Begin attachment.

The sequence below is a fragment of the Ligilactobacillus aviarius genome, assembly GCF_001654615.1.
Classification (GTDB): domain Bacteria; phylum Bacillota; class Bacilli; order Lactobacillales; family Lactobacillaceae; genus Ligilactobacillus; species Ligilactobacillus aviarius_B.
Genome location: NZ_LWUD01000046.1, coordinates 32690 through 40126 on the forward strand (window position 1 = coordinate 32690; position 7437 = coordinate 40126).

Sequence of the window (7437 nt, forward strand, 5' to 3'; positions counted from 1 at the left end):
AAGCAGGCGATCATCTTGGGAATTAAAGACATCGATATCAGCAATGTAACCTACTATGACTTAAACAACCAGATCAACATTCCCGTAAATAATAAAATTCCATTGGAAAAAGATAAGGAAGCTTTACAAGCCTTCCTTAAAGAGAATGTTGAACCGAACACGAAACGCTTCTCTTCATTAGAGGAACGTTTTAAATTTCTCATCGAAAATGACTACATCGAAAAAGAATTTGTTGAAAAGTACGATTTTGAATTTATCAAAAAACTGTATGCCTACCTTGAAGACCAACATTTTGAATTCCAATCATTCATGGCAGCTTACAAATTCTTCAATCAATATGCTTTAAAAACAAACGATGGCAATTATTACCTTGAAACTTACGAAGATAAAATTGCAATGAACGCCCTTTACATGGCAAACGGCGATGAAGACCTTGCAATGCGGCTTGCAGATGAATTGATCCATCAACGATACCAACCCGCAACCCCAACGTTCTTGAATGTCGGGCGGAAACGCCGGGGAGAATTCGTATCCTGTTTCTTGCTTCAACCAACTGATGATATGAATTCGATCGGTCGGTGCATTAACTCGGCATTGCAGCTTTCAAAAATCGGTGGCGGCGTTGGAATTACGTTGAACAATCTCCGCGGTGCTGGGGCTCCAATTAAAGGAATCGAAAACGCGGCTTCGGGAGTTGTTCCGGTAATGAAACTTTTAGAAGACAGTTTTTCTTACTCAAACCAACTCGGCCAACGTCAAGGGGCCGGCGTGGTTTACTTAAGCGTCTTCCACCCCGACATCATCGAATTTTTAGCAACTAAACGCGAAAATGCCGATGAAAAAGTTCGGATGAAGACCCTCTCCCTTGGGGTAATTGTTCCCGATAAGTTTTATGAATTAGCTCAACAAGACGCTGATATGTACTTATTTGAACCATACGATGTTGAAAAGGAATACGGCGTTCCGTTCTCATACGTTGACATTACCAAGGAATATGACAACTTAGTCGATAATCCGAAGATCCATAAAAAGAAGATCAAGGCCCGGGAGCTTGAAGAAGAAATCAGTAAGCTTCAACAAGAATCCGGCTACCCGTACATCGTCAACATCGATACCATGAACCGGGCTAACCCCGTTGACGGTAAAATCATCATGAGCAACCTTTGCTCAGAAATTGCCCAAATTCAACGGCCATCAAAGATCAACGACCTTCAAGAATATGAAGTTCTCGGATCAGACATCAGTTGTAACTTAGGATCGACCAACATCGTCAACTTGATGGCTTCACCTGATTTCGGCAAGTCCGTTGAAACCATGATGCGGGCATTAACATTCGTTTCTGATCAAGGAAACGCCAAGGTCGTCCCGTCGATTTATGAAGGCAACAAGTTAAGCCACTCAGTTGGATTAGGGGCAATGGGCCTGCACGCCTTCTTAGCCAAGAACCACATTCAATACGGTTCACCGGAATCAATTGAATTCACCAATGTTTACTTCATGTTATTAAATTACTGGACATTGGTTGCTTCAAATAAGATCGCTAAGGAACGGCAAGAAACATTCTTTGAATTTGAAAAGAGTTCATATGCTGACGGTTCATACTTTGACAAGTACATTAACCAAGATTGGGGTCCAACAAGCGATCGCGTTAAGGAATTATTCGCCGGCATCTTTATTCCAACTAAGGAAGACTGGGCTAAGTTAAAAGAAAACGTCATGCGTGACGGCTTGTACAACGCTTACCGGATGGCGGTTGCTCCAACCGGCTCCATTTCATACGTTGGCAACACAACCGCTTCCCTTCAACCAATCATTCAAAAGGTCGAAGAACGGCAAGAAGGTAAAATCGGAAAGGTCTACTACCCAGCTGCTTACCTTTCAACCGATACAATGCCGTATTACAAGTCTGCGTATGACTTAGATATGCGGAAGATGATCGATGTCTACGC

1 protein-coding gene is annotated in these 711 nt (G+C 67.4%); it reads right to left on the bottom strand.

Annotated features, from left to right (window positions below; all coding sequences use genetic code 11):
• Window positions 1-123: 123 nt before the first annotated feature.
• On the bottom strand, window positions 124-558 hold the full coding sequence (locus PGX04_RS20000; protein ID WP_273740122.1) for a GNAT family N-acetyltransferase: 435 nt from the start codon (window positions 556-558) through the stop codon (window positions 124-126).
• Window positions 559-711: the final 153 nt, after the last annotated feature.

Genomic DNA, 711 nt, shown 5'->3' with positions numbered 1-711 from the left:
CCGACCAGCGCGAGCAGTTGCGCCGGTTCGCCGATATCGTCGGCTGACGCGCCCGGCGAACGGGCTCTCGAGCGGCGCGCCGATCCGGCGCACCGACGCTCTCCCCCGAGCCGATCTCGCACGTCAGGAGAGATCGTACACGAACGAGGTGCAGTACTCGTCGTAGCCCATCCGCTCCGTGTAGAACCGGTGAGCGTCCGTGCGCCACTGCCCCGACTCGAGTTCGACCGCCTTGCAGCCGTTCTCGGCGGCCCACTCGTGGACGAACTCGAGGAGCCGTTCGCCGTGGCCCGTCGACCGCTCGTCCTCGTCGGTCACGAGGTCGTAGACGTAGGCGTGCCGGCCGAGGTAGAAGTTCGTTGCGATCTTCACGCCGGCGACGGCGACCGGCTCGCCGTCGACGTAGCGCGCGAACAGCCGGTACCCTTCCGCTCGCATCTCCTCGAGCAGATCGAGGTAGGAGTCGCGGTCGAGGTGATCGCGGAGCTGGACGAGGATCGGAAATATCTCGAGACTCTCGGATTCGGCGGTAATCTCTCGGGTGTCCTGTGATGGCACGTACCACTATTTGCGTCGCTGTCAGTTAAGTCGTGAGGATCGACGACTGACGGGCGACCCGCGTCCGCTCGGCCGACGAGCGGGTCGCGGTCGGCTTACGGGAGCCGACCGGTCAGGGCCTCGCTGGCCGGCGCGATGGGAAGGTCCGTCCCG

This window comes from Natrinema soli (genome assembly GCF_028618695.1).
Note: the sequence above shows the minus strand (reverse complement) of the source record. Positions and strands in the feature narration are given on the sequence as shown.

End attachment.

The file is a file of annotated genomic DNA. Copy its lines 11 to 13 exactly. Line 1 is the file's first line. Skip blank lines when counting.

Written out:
Genomic DNA, 711 nt, shown 5'->3' with positions numbered 1-711 from the left:
CCGACCAGCGCGAGCAGTTGCGCCGGTTCGCCGATATCGTCGGCTGACGCGCCCGGCGAACGGGCTCTCGAGCGGCGCGCCGATCCGGCGCACCGACGCTCTCCCCCGAGCCGATCTCGCACGTCAGGAGAGATCGTACACGAACGAGGTGCAGTACTCGTCGTAGCCCATCCGCTCCGTGTAGAACCGGTGAGCGTCCGTGCGCCACTGCCCCGACTCGAGTTCGACCGCCTTGCAGCCGTTCTCGGCGGCCCACTCGTGGACGAACTCGAGGAGCCGTTCGCCGTGGCCCGTCGACCGCTCGTCCTCGTCGGTCACGAGGTCGTAGACGTAGGCGTGCCGGCCGAGGTAGAAGTTCGTTGCGATCTTCACGCCGGCGACGGCGACCGGCTCGCCGTCGACGTAGCGCGCGAACAGCCGGTACCCTTCCGCTCGCATCTCCTCGAGCAGATCGAGGTAGGAGTCGCGGTCGAGGTGATCGCGGAGCTGGACGAGGATCGGAAATATCTCGAGACTCTCGGATTCGGCGGTAATCTCTCGGGTGTCCTGTGATGGCACGTACCACTATTTGCGTCGCTGTCAGTTAAGTCGTGAGGATCGACGACTGACGGGCGACCCGCGTCCGCTCGGCCGACGAGCGGGTCGCGGTCGGCTTACGGGAGCCGACCGGTCAGGGCCTCGCTGGCCGGCGCGATGGGAAGGTCCGTCCCG

This window comes from Natrinema soli (genome assembly GCF_028618695.1).